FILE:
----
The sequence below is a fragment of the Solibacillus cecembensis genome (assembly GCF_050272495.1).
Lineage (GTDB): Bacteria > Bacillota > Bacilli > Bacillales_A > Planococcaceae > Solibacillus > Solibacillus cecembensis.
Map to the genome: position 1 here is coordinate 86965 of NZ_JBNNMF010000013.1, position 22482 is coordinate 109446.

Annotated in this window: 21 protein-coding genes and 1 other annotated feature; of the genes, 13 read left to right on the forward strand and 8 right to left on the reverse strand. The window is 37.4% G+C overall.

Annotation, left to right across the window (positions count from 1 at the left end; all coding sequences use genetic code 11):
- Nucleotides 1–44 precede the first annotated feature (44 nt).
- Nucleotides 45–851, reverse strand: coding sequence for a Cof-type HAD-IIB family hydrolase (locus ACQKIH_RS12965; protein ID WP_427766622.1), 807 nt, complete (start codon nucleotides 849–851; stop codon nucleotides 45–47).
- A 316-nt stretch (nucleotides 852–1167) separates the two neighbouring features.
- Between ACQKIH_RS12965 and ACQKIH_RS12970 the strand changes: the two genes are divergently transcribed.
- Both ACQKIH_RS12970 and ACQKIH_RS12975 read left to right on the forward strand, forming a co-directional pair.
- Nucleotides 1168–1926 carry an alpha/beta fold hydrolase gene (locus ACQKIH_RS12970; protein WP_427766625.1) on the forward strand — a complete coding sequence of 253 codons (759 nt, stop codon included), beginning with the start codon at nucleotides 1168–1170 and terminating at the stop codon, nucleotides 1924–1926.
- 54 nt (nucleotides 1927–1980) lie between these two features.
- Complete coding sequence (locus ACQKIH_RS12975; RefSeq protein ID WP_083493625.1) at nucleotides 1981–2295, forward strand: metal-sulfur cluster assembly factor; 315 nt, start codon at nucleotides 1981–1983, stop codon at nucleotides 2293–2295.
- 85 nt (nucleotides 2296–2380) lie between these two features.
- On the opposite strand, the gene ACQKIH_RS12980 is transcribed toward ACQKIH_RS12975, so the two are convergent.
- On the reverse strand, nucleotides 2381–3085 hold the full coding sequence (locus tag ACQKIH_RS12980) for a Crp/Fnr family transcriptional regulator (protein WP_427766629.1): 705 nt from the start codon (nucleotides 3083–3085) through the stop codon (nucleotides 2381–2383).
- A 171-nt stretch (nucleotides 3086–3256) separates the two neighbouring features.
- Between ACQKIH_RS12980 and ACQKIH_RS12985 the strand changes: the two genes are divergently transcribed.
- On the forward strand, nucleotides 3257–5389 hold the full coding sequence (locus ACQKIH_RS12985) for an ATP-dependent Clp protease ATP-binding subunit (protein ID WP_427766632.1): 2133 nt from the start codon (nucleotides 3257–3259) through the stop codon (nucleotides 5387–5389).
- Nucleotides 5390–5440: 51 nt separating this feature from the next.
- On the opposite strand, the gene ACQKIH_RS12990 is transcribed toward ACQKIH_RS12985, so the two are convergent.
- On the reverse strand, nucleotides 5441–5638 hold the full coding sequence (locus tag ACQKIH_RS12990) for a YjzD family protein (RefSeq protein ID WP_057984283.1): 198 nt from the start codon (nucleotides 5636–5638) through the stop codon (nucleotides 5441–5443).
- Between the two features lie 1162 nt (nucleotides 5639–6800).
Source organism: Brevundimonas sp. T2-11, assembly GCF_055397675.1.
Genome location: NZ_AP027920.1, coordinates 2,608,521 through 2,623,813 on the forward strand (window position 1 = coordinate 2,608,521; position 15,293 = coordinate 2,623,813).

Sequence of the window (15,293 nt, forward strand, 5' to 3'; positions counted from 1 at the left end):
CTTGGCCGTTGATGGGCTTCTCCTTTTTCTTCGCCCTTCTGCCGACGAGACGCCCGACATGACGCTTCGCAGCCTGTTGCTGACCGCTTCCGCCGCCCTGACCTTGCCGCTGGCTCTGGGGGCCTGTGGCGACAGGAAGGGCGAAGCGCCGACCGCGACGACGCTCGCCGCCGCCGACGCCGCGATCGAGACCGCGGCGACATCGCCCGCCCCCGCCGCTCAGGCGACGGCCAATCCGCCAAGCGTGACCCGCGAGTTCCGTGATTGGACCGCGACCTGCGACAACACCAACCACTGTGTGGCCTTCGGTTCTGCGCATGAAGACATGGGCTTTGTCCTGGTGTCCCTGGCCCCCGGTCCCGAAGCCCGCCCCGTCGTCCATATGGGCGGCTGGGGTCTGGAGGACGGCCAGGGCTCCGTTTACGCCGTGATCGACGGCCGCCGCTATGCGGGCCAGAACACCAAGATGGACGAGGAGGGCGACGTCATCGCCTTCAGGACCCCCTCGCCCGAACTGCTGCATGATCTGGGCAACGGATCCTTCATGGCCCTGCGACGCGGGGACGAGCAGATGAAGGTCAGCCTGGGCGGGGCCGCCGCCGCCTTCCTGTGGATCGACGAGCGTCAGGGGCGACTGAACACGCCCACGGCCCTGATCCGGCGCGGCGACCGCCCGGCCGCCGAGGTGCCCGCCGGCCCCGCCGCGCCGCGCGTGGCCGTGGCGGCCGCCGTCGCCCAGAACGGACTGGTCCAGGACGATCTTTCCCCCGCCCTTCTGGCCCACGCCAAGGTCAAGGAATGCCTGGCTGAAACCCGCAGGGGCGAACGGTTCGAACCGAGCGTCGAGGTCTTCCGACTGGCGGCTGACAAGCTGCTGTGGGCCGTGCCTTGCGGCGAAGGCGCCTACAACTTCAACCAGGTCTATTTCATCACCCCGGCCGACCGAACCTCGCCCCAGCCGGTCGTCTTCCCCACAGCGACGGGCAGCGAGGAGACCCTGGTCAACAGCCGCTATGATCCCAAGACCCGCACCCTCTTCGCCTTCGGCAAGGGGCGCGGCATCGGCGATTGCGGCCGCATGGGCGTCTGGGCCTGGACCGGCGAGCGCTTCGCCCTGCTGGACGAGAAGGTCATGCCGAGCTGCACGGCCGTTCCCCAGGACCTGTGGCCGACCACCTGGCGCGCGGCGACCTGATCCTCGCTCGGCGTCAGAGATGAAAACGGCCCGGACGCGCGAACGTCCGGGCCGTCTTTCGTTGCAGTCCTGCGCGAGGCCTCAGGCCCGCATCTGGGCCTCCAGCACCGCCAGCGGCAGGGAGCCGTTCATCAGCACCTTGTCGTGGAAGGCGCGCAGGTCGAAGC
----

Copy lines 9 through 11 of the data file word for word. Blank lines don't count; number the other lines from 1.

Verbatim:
- Between ACQKIH_RS12965 and ACQKIH_RS12970 the strand changes: the two genes are divergently transcribed.
- Both ACQKIH_RS12970 and ACQKIH_RS12975 read left to right on the forward strand, forming a co-directional pair.
- Nucleotides 1168–1926 carry an alpha/beta fold hydrolase gene (locus ACQKIH_RS12970; protein WP_427766625.1) on the forward strand — a complete coding sequence of 253 codons (759 nt, stop codon included), beginning with the start codon at nucleotides 1168–1170 and terminating at the stop codon, nucleotides 1924–1926.